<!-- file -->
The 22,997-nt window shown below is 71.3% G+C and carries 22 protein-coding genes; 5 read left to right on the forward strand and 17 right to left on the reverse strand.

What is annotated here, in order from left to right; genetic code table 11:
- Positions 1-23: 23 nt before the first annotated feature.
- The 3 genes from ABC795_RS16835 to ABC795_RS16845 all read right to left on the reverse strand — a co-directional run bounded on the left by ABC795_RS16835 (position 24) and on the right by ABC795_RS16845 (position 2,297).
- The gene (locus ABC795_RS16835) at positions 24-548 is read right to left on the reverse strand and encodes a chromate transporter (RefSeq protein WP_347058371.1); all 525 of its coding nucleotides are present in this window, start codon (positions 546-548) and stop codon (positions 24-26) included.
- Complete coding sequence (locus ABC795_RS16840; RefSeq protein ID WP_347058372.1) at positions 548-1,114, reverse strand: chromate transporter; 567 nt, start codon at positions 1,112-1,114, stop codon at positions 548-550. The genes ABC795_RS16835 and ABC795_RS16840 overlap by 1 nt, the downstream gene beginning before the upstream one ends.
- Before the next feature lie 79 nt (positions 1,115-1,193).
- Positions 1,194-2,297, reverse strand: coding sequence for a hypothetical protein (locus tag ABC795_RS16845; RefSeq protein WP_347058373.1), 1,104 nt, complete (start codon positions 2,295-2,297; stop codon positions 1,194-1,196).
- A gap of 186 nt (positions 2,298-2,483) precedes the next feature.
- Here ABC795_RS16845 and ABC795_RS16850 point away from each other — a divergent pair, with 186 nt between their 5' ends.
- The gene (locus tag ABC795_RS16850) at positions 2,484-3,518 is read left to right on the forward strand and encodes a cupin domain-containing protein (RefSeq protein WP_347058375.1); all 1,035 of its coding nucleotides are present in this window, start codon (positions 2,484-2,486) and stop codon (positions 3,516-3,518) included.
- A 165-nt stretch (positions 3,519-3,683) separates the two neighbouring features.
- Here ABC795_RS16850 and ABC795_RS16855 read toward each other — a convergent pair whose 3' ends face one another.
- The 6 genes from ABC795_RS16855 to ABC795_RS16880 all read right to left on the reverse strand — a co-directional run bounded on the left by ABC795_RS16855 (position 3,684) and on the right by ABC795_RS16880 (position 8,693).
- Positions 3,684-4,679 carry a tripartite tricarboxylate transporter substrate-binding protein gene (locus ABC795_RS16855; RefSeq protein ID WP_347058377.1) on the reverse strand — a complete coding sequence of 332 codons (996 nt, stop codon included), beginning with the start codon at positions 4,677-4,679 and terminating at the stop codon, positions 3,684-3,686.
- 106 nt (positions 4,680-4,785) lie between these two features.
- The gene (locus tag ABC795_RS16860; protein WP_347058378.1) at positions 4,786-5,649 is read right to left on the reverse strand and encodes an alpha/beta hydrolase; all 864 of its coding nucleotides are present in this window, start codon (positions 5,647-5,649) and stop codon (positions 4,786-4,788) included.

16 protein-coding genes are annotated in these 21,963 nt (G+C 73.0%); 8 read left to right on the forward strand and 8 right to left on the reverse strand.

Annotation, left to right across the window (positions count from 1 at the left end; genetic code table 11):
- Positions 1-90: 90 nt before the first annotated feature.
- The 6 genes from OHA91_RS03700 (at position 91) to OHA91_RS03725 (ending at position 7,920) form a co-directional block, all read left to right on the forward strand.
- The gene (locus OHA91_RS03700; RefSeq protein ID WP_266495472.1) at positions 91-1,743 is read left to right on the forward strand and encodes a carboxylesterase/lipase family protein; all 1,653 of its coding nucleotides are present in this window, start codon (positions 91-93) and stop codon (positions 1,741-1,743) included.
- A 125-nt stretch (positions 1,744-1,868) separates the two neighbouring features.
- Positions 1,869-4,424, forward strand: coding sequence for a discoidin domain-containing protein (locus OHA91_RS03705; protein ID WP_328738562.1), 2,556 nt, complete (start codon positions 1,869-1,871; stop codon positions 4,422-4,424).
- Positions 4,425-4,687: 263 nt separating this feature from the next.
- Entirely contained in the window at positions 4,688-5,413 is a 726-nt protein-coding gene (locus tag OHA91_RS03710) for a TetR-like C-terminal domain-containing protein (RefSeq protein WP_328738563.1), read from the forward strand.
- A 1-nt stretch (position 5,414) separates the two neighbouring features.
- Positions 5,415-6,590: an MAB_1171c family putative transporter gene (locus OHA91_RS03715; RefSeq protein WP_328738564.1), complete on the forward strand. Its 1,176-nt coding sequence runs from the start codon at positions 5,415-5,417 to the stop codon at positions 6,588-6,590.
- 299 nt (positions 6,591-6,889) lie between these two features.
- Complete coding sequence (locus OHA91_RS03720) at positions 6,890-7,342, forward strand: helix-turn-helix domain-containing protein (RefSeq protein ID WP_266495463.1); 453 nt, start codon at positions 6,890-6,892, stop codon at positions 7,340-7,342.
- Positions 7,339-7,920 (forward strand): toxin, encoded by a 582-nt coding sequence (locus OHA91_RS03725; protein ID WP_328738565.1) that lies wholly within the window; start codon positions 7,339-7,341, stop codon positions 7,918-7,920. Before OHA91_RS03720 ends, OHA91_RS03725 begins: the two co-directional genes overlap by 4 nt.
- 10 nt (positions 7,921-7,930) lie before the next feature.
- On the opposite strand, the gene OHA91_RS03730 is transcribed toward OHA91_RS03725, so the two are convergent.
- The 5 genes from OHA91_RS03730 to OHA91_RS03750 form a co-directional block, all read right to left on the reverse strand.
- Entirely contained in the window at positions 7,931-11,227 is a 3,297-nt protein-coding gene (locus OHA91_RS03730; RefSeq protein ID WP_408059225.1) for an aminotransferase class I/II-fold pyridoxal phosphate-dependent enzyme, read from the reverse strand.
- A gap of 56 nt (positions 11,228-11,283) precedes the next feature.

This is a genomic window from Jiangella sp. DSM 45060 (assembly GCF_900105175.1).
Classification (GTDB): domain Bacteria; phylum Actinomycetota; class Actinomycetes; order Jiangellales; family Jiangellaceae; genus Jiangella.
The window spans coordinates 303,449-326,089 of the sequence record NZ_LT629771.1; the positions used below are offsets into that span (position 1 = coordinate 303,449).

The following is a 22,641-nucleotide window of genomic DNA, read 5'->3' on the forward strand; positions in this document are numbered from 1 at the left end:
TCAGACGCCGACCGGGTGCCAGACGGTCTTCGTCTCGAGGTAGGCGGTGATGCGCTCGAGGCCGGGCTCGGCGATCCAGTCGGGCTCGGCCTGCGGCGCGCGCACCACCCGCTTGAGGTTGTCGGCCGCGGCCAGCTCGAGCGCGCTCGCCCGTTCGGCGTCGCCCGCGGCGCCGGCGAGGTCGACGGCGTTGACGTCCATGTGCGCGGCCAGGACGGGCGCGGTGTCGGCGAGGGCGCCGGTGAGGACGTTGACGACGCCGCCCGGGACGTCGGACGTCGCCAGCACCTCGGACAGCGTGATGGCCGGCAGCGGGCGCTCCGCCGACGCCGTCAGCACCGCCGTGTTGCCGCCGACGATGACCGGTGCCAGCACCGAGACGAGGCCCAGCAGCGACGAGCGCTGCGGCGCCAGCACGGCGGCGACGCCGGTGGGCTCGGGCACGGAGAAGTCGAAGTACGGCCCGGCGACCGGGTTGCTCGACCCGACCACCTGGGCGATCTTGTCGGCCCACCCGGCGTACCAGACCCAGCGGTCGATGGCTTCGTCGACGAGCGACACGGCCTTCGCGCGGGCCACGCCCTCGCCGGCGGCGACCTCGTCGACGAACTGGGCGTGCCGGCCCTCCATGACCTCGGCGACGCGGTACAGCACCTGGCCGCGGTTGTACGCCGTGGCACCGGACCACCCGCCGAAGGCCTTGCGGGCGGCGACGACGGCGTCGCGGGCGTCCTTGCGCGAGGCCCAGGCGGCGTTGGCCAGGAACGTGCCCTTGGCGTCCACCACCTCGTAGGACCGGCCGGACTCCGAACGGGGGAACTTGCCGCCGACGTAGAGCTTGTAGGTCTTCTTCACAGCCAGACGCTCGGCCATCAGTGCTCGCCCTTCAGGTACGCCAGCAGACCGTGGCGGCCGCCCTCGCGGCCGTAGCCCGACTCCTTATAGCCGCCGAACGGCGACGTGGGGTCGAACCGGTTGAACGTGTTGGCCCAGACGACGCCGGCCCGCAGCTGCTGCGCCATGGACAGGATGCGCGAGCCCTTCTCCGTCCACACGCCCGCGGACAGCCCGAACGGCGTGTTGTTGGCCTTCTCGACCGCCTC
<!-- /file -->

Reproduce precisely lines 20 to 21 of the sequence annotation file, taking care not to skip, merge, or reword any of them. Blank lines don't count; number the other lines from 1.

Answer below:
- Positions 1-90: 90 nt before the first annotated feature.
- The 6 genes from OHA91_RS03700 (at position 91) to OHA91_RS03725 (ending at position 7,920) form a co-directional block, all read left to right on the forward strand.